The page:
Service of court documents on a party evading service has always been challenging. Canadian Lawyer Magazine reported a recent case in Ontario where a judge granted effective service by Instagram,
When Toronto lawyer Tara Vasdani could not track down a defendant she was looking to serve, she turned to Instagram…
She first attempted to serve the defendant on Sept. 1, 2017, using a physical address, and her process servers were told the defendant had moved away. She then tried using email, with a read receipt, but her messages were either ignored or never read.
The order Vasdani obtained appears to grant effective service through mailing to the defendant’s last known address, as well as through Instagram and LinkedIn. The defendant apparently could not be found on other social media sites such as Facebook, for which service has been observed in Ontario before.
The Rules of Civil Procedure allow for considerable flexibility where it can be demonstrated that it appears as if service is being evaded, and counsel has attempted to effect service through traditional means, usually after multiple attempts. The inability to serve a party properly in these circumstances often introduces unnecessary delays and additional costs for the moving or initiating party.
Rule 16.03(4) allows for service of documents to a last known address through the mail, and 16.04 allows for substitute service or dispensing with service altogether,
16.04 (1) Where it appears to the court that it is impractical for any reason to effect prompt service of an originating process or any other document required to be served personally or by an alternative to personal service under these rules, the court may make an order for substituted service or, where necessary in the interest of justice, may dispense with service.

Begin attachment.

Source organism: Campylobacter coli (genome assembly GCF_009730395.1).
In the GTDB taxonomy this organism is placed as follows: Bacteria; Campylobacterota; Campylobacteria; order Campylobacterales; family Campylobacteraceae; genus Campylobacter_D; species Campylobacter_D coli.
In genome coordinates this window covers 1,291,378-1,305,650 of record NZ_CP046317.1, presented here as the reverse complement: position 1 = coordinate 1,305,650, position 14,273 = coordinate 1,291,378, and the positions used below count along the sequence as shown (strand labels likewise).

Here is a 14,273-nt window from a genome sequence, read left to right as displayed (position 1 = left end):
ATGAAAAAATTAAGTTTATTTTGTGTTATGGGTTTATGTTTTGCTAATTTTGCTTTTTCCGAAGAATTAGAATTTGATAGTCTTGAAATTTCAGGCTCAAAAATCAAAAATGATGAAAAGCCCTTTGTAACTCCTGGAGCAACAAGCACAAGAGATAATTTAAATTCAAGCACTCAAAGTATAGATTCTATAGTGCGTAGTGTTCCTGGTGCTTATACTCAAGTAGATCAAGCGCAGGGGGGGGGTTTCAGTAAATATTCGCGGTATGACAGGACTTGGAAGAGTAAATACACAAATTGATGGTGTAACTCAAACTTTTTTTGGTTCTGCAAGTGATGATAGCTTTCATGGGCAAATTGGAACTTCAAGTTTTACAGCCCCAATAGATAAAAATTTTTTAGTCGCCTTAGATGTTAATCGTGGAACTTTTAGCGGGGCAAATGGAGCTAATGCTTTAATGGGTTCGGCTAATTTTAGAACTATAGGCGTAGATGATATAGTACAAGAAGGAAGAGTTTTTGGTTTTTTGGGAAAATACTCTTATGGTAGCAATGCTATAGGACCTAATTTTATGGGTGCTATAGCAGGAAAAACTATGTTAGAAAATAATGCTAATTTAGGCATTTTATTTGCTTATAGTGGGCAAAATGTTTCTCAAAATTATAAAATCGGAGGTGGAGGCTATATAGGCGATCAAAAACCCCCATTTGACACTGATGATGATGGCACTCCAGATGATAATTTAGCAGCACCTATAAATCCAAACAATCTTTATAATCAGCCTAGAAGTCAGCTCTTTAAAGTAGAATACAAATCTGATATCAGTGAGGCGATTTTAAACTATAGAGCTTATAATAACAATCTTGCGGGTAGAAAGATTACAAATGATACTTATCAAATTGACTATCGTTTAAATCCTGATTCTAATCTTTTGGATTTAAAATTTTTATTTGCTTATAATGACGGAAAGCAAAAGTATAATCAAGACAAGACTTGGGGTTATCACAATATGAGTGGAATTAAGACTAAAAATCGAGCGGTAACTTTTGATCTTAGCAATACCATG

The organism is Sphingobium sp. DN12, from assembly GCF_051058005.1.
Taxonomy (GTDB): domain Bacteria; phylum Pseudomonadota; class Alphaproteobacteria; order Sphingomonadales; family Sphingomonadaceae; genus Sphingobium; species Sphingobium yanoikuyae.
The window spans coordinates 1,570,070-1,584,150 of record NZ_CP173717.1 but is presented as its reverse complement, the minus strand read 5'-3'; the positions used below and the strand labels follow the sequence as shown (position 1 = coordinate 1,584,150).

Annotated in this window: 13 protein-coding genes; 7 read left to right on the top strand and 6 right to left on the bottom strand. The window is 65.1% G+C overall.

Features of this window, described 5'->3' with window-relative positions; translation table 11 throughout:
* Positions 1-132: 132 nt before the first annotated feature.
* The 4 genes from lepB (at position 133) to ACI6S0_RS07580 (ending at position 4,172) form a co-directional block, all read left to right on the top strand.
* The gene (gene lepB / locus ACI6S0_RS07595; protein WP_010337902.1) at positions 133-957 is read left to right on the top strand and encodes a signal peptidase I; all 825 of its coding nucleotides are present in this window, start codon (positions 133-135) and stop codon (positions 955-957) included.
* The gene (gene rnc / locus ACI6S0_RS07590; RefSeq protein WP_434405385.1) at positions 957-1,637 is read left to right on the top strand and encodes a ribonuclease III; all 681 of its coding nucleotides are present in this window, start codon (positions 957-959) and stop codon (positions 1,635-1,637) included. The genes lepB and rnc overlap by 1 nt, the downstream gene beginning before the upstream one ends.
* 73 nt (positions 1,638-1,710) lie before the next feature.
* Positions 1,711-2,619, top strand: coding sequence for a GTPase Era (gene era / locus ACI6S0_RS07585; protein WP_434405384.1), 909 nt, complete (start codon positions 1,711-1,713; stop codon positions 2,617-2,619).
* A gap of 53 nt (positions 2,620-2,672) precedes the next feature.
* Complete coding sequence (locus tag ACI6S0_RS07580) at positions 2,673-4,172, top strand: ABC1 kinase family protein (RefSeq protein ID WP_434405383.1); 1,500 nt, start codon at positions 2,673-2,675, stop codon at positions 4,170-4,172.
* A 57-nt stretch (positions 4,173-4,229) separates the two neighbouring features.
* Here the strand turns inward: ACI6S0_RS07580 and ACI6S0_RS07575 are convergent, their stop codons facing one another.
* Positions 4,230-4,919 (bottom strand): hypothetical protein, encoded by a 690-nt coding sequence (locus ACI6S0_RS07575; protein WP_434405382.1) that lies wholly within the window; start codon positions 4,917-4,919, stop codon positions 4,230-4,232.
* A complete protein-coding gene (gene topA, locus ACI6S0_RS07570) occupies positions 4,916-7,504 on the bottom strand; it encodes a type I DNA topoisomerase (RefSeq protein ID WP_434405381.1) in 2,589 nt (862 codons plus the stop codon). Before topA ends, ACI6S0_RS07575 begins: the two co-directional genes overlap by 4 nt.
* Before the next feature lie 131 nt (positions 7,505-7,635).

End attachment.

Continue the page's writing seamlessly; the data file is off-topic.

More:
Of course a party can always claim later under 16.07 that they did not receive the documents, or did not receive it in time. One technique that we have used in other social media service cases is to validate service under Rule 16.08, which requires the court to be satisfied that it has come to their notice, or would have except for their efforts to evade service. Typically this can be done by demonstrating that a message has been read, or that the account has been used, for example by posting photos after the message with the service documents were sent.
On Instagram it’s possible to tap the green send bar and see if there is a green check mark on it. This symbol signifies that the recipient, or at least a user of the account, has seen the message. There are ways to read messages on Instagram without signalling the read receipt, as demonstrated in this video.
Instagram has also released a number of new changes these past few weeks, which might be relevant to demonstrating likelihood of receipt. A new “type mode” provides contemporary thoughts in text, rather than photo, and might contain details that a #latergram does not. Even more useful would be the feature introduced last month, demonstrating when a user was last active, though this can also be disabled in settings.
Although service by Instagram is unlikely to become a common means for providing documents to parties, it may well be increasingly used in conjunction with other methods to demonstrate that all reasonable efforts have been made to effect service. Some familiarity with the social media platforms involved may assist in preparing for service motions of this type.